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  • OT: different email question

    I have friends that had their son live with them. He had internet set up through Hughes.net. He moved out several years ago, but his parents still pay for the internet service he had and use it for their email at gmail.com. The parents have wanted to get the service transferred over to their name for years but the son comes up with one lame excuse after another like can't find the password etc. I believe the son can read their gmail on hughes.net since he is the account holder and has the password for the account; or doesn't it work that way?. There has to be a reason why the son does not want the account transferred to the parents name.
    I told them to just order another installation in their name and refuse to continue to pay for the son's account. I am sure the son will quickly drop the service then.
    Any thoughts - thanks.
    Last edited by Ridgerunner; 03-22-2021, 05:51 PM.

  • #2
    Hughes Net is simply the service provider. The gmail email account is NOT connected to the Hughes account in any way. Because of this the password to the email and the Hughes accounts are separate. When they were set up the son may have used the same password, but it is not required in any way. If the son has the email password he will be able to access and read the emails from ANY internet connected computer. The first thing I would do is change the email password!!! I do not use gmail so I do not know the exact steps, but I am sure it is easy to do. If your friends do not know the password and rely on the browsers auto-fill feature it should be possible to retrieve the password from the browser. You will have to find where to look.
    The last time I checked, Hughes was fairly expensive. but sometimes the only option in rural areas. If they only use email and do not need/want internet they may be able to do away with Hughes completely. If they have a smartphone a small data package would give them access to their email for a lot less cost. There are MANY different things to consider, so what I have said about service may be way out in left field. Worst case, your suggestion for them to order a new install in their name and to quit paying for the sons account will clean up everything VERY quickly!!! Just remember, even if they change the service to their name it WILL NOT change the gmail account OR its password. These are two separate issues! Good Luck.
    Robin

    Happily working on my second million Gave up on the first

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    • #3
      Everything rdfeil said, plus I bet if they contacted Hughes customer service and proved they pay and their billing address is the address of record, they can get control of the account regardless of not having the password. But it sounds like they're not so savvy and could use someone to hold their hand through it. My 87 year old mom has a tough time with the concept that her computer, a browser program, and a webpage like Gmail are completely separate entities.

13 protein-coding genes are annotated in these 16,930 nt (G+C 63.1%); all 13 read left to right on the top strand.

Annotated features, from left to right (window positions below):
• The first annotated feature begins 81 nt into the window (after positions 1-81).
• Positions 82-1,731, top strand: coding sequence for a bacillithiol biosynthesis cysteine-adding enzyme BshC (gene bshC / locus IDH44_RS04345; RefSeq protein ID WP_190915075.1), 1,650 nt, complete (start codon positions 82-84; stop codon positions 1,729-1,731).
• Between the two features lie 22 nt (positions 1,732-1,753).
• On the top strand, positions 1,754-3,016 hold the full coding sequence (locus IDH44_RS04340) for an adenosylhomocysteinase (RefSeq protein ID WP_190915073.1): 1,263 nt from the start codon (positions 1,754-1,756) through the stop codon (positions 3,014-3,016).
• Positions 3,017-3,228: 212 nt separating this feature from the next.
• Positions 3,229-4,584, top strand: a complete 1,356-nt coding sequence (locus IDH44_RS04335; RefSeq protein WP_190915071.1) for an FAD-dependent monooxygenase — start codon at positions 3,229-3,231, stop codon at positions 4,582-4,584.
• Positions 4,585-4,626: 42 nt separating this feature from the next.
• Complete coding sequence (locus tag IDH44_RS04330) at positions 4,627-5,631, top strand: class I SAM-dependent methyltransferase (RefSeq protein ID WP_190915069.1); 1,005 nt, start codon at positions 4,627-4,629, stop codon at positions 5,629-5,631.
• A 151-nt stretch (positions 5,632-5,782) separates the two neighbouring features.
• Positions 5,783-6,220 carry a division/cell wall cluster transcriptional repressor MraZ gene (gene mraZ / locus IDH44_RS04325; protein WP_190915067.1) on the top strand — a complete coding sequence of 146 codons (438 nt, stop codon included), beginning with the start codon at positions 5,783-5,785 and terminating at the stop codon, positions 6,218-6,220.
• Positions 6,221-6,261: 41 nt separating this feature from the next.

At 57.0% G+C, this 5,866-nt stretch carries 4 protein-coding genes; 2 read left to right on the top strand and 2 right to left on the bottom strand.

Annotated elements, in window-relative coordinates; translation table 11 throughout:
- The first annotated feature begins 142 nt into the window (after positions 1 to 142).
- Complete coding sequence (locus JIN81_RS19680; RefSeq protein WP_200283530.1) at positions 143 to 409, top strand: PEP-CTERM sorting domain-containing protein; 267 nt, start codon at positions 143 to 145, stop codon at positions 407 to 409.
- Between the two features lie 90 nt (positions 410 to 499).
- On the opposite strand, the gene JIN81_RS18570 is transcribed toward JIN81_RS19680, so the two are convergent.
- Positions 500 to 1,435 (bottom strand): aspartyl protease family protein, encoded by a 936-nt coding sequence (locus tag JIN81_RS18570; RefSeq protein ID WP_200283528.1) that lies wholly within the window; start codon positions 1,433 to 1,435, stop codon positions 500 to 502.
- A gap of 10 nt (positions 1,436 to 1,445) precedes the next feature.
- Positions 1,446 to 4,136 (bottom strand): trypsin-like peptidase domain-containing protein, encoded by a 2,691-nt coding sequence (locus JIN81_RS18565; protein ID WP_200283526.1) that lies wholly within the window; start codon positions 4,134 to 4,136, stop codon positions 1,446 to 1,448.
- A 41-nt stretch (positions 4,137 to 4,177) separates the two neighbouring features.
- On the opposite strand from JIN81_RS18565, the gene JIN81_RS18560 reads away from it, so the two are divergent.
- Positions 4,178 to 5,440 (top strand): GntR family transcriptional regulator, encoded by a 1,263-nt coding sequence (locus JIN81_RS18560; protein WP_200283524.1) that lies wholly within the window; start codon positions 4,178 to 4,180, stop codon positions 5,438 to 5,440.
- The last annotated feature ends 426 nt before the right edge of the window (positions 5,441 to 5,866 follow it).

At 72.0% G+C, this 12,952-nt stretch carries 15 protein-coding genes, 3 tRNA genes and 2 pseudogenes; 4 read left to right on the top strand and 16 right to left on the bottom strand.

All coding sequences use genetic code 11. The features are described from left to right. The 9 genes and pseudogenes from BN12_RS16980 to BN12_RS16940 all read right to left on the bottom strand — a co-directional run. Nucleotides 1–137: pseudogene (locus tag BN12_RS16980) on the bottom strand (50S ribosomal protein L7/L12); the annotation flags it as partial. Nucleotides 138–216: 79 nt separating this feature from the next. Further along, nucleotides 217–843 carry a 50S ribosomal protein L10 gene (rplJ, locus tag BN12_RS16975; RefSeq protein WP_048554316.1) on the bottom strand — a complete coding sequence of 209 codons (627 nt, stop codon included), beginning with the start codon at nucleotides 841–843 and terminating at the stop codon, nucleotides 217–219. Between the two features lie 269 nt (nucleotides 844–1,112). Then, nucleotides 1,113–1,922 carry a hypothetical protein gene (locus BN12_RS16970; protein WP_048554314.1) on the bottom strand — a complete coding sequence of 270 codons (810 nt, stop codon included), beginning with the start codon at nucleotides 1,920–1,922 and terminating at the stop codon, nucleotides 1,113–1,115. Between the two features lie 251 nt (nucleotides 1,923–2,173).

I have a young relative who is computer savvy but directionless, and I keep telling him he could have a thriving business helping people in his retiree heavy town the way he helps my MiL there.
      Location: Jersey City NJ USA

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      • #4
        Thanks for the replies. The place is rural. There is no cell service so the Hughes.net is the only option. The people do know the password for their gmail. The son does not. The son has that password for the Hughes.net service provider but refuses to provide it.

        They tried to contact Hughes.net and were told only the named account owner could do anything with the account even though the payments were from the parents.

        Last edited by Ridgerunner; 03-22-2021, 06:34 PM.

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        • #5
          Unless they live in the middle of nowhere, there has to be a cheaper service than Hughes net. Even the local phone co can provide data speed that would be adequate for them. Dump Hughes net, get a new gmail account(they are free) and dump the kid, especially dump the kid.
          Peter
          Grantham, New Hampshire

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          • #6
            I may be a bit harsh here, but if the parents want to make this change I would suggest first resetting their g-mail to a new password without telling the son. It's their email, they control it. If the internet service is in the son's name then simply stop paying for it. Open a new account in their own name if they want to stay with the same provider, and let the son do with his own account whatever he wants. Should be no interruption in service that way. Explain to the parents that they can always access their email from any computer, anywhere, as long as they have the password to their email account. That's one of the features of gmail. Log in anywhere as google holds the mail on their own servers. I don't use gmail. On my email once I download it from the provider I take full responsibility. If my computer crashes it's my loss.